About Me

Sunday, 10 October 2021

Keeping on keeping on (again)

Not the most optimistic title for a blog entry and apologies to Alan Bennett who used the phrase ‘keeping on keeping on’ for the latest of his diary volumes – not that he’s likely to notice. Not that I’m down, just a bit muted, though the first few weeks of term were a nightmare. The impact of COVID on adult student numbers, mostly. Things seem to be coming together now but there are still gremlins in the works and those who enjoy casting shade. Enduring and pondering retirement, even though in many ways I still love my job. I doubt I would be able to keep up, given the work load, without the help and support of my retired husband keeping it all together on the domestic front and for which I am so very grateful.

I’ve been doodling little poems and lyrics and have also been listening to music a lot.  I recently bought the Specials’ latest, Protest Songs. I like it. It has a good range of ‘protest songs’ from the nursery rhyme like ‘I live in a city’, which conjures the incongruous image of Terry Hall singing at a Woodcraft Folk gathering, to another -  but this time deceptively - simplistic song, ‘I don’t mind failing in this world’, which packs a solid socialist message and makes me think what a coward I am when it comes to criticism.  Every time, I hear the lines ‘Somebody else's definition/Isn't going to measure my soul's condition/I don't mind failing in this world.’ I am reminded that teaching observations have been brought forward and walk throughs have been increased. I have been through this so many times but I can never quite shake off the feeling that one is viewed as only as good one’s last observation. It never gets any easier. Both these songs were written by political folk pioneer Malivina Reynolds of Little Boxes fame. There’s a wonderful version of Talking Head’s Listening Wind with guest singer Hannah Hoo,  and great renditions of Fuck All the Perfect People and Everybody Knows. Lynval Golding brings a lifetime’s understanding to Black, Brown and White and Get up, Stand Up.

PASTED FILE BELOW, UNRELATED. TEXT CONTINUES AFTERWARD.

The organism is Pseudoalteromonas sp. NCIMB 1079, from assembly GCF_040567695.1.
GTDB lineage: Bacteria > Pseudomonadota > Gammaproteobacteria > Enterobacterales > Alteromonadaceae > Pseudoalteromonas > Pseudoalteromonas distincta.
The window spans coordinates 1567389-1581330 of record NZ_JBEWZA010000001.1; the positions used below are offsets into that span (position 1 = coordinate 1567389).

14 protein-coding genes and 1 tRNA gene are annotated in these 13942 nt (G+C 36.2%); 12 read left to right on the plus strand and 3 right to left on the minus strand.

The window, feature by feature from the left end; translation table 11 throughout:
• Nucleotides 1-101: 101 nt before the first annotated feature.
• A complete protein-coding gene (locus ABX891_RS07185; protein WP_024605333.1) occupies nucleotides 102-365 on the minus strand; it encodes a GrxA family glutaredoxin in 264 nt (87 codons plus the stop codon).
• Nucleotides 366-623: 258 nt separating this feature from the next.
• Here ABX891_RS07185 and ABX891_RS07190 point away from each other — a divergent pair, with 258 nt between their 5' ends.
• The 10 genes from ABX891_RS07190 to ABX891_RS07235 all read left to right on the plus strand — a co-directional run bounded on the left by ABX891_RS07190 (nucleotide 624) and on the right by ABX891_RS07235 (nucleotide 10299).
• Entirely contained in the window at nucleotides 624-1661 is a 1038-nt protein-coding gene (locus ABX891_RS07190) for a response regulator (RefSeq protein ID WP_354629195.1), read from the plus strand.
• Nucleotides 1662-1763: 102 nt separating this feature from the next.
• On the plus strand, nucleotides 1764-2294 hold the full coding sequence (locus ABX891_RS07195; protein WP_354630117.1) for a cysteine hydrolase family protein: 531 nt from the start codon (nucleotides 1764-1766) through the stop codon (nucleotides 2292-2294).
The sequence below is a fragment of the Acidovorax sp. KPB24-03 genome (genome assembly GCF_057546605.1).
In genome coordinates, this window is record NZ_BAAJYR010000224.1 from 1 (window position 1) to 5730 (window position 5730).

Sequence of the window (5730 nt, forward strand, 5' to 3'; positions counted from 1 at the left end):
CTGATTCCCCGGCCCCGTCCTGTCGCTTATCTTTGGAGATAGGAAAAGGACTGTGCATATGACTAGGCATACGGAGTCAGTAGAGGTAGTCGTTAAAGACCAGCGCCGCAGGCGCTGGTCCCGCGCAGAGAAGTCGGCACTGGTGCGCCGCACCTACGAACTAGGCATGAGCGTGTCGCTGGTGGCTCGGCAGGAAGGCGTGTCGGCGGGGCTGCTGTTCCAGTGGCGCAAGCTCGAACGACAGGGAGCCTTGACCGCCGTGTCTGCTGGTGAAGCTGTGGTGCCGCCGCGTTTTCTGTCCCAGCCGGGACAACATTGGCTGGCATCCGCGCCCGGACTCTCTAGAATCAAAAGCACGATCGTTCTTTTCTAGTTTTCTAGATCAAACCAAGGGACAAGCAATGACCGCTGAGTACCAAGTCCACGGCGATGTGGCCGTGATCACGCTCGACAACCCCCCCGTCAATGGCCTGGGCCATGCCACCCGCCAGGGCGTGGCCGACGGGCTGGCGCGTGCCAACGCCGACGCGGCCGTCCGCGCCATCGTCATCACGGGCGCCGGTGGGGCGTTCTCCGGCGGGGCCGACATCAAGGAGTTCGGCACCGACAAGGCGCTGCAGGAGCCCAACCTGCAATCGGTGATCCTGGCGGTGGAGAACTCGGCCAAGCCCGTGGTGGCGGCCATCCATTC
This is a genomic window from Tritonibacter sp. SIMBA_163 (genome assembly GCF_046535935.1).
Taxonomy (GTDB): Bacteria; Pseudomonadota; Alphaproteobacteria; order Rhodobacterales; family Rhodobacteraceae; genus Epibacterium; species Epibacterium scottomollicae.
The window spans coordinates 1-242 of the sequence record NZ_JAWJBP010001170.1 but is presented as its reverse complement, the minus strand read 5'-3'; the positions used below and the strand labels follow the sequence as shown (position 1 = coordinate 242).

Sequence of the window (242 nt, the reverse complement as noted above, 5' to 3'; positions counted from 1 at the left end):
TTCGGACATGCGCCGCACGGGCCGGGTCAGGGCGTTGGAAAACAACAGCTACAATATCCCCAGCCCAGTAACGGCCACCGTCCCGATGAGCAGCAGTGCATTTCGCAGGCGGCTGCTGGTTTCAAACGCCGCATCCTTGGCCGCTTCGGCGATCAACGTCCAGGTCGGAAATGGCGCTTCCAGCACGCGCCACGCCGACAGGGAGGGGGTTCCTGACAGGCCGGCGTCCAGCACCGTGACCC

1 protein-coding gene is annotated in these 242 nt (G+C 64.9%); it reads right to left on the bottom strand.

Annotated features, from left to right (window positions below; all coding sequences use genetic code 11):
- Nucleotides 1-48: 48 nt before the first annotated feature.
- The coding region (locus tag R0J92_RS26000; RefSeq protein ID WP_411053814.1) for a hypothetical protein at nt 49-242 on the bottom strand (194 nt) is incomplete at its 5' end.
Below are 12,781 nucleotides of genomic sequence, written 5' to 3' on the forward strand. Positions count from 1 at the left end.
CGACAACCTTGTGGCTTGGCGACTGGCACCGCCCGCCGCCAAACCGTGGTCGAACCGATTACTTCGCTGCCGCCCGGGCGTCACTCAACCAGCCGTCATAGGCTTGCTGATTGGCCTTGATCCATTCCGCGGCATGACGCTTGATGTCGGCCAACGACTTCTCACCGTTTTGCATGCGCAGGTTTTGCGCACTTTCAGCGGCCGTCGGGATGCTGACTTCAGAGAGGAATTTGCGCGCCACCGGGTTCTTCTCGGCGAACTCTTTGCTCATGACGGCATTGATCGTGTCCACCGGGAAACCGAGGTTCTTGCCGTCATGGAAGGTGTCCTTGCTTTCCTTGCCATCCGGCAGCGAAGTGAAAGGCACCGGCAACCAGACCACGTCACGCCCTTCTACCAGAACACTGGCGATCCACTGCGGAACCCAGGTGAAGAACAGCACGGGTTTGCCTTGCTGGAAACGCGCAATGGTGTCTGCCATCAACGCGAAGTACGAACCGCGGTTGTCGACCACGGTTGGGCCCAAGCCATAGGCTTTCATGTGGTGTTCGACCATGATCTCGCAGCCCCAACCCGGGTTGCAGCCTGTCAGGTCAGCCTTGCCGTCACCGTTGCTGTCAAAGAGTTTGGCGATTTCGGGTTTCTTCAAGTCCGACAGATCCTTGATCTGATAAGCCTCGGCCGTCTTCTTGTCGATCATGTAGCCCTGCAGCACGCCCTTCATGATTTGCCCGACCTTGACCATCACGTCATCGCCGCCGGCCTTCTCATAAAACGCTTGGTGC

Reading wise, our book group read The Silence of the Girls by Pat Barker. A brilliant study of male dominance and women’s witness to men’s sense of entitlement and obsession with power. Truly tragic and very moving. The sacrifice of Polyxena as seen through Briseis’s eyes will stay with me, as will the representation of Achilles as an emotionally retarded man child. Fortunately, men have improved a great deal; despite the recent spot light on male violence, there are many good men out there. Without mine, I would struggle on so many levels.

So far, so self-absorbed but life is pulling me back from my own narrow concerns in different ways. My uncle has just passed away, which means family coming north for the funeral; my mum has to have an investigation under anaesthetic, which is a worry. These things plus several social gatherings on the horizon should also to help counteract my currently inward gaze. 



Friday, 17 September 2021

Sealed in the Book of Life

 G’mar chatima tova” is the Hebrew greeting on Yom Kippur. It means “May you be sealed in the Book of Life.” (Source: Marriane Williams) 

What a blessing, what a hope to be sealed in the Book of Life. 

 I have always struggled with dualistic takes on spirituality, the goodies and the baddies version of spirituality. All those poor souls on the left hand path or languishing in hell; those poor goats sprily gamboling away from love, light and peace. No one is entirely beyond the pale, surely? 

The idea of the righteous and the unrighteousness seems too bound up with social control and religious power. Woman in pure white gown go straight to heaven, while woman struggling with ambiguity goes straight to purgatory. And as for the  big bad woman, she's already on her way to hell, right? No. That doesn't seem right to me, especially if such a philosophy/theology is wielded by those in authority. 

I  did a bit of lazy research on Wikipedia and discovered there is also a Book of the Dead in the  Jewish tradition and, once your name gets written in there, you're knackered, unlike those lucky souls who get written into the Book of Life and are  therefore guaranteed a passport to heaven. Surely it's not so simple? People are not wholely or good or wholely bad. (Not that I've ever had much truck with the self declared followers of darkness such as Satanists and Alister Crowleyites. Something lacking there, I think.)